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Impossible choices:

Prepared by the Fiscal Policy Institute for USAct ction is the nation’s largest consumer organization with 37 affiliates and over 4 million members. USAc quality, affordable health care for all Americans. Through working with key lawmakers and organizing at the grass-roots to USAction has led the fight on prescription drugs at both state and national levels.
ction is truly unique among national progressive organizations in its ability to mobilize coordinated efforts in 25 states.
ction reaches a broad constituency including communities of color, people with disabilities, and senior citizens. USAc also advocates for quality public schools for all students, a safe and clean environment, and consumer rights.
ction affiliates are: Arizona Citizen Action, Connecticut Citizen Action Group, Colorado Progressive Coalition, Florida Consumer Action Network, Georgia Rural Urban Summit, Iowa Citizen Action Network, United Vision for Idaho, IdahoCommunity Action Network, Citizen Action/Illinois, Maine People’s Alliance, Dirigo Alliance (ME), Michigan Citizen Action, Missouri Progressive Vote Coalition, Montana People’s Action, North Dakota Progressive Coalition, New Hampshire CitizenAction, New Mexico Progressive Alliance for Community Empowerment, Citizen Action of New York, Oregon Action, Citizensfor Consumer Justice (PA), Ocean State Action (RI), South Carolina Progressive Network, Tennessee Citizen Action, TexasCitizen Action, Washington Citizen Action, Wisconsin Citizen Action, Democracy South, Midwest States Center, Midwest Academy, Northeast Action, Northwest Federation of Community Organizations, Progressive Action Network, AmericanFederation of State County and Municipal Employees, Communication Workers of America, Service Employees InternationalUnion, and US Student Association.
al Policy Institute is a nonpartisan research and education organization that focuses on tax, budget and related public policy issues that affect the quality of life and economic well-being of New York State residents. Founded in 1991 by a broadrange of labor, religious, human services and community organizations, FPI’s work is intended to further the development andimplementation of public policies that create a strong economy in which prosperity is broadly shared by all New Yorkers.
Thanks to the Nathan Cummings Foundation and The Midwest Academy for their support for this report,and to Wendy Chamberlain for graphic assistance. Thanks also to Amanda McCloskey, Director of HealthPolicy Analysis, Families USA for her research assistance and to The Civil Service Employees Association, Inc, Local 1000, AFSCME, AFL-CIO for printing the report.
IMPOSSIBLE CHOICES: Food and Housing or Prescription Drugs? 1 What happened to prescription drug prices during the 1990's? How have the increases in prescription drug prices compared to increases in the overall cost of living and the cost of other necessities? Section III: The Impact on Household Incomes How do the increases in prescription drug prices compare to the increases in Social Security benefits and the overall incomes of the elderly? What do the combinations of increasing drug prices and relatively stagnant incomes mean for some typical elderly households and for some real ones? IMPOSSIBLE CHOICES: Food and Housing or Prescription Drugs? Several recent studies have documented the phenomenal increases in prescription drug prices that have occurred in recent years. This report builds upon these previous analyses by examining how rising drug priceshave affected the household budgets and living standards of older Americans.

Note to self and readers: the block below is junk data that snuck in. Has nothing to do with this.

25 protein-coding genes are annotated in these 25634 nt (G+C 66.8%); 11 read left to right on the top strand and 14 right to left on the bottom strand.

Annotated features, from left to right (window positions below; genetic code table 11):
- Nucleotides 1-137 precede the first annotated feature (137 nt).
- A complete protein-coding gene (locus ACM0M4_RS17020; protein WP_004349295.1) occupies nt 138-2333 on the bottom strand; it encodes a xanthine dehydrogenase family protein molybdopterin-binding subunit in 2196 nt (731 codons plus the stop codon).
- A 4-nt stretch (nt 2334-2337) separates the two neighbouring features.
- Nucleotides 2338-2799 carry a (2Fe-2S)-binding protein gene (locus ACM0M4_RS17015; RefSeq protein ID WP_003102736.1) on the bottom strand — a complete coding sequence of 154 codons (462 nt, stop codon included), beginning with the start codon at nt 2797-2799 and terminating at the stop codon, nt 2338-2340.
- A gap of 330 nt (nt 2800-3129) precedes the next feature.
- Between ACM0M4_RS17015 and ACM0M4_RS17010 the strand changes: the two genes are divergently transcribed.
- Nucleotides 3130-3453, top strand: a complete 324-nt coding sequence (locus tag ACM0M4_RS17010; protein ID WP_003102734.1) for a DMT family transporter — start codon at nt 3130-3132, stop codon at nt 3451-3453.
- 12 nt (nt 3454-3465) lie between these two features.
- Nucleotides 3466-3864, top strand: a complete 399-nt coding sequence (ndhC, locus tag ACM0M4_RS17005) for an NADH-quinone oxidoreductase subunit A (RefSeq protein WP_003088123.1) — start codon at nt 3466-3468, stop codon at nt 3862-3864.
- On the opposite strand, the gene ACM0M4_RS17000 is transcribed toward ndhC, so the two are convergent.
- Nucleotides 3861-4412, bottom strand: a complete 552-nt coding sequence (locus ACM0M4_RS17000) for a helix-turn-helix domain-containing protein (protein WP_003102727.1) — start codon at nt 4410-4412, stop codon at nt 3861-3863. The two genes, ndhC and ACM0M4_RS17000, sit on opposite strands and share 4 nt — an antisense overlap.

During the 1990s, the price of most prescription drugs commonly used by seniors increased much more than the increase in the overall cost of living as measured by the Consumer Price Index (CPI). Moreover, the prices ofprescription drugs increased faster than any other basic necessity — food, housing and even medical services. Theaverage cost per prescription also increased faster than the overall price index and the indices for other basicnecessities.
Over this same period, older Americans, on average, saw some growth in their incomes, but not enough to keep pace with skyrocketing drug prices. The squeeze on household budgets was even greater for those seniorswhose incomes were stagnant or grew more slowly than the average. Those whose incomes did not grow with theaverage and who also happened to be in need of prescription drugs whose prices had increased at two or three oreven more times the rate of inflation were particularly hard pressed. Many older Americans with incomes wellabove the poverty level are forced to make difficult choices between the prescription drugs they need and othernecessities of life, from food, clothing and shelter to other medical services and transportation.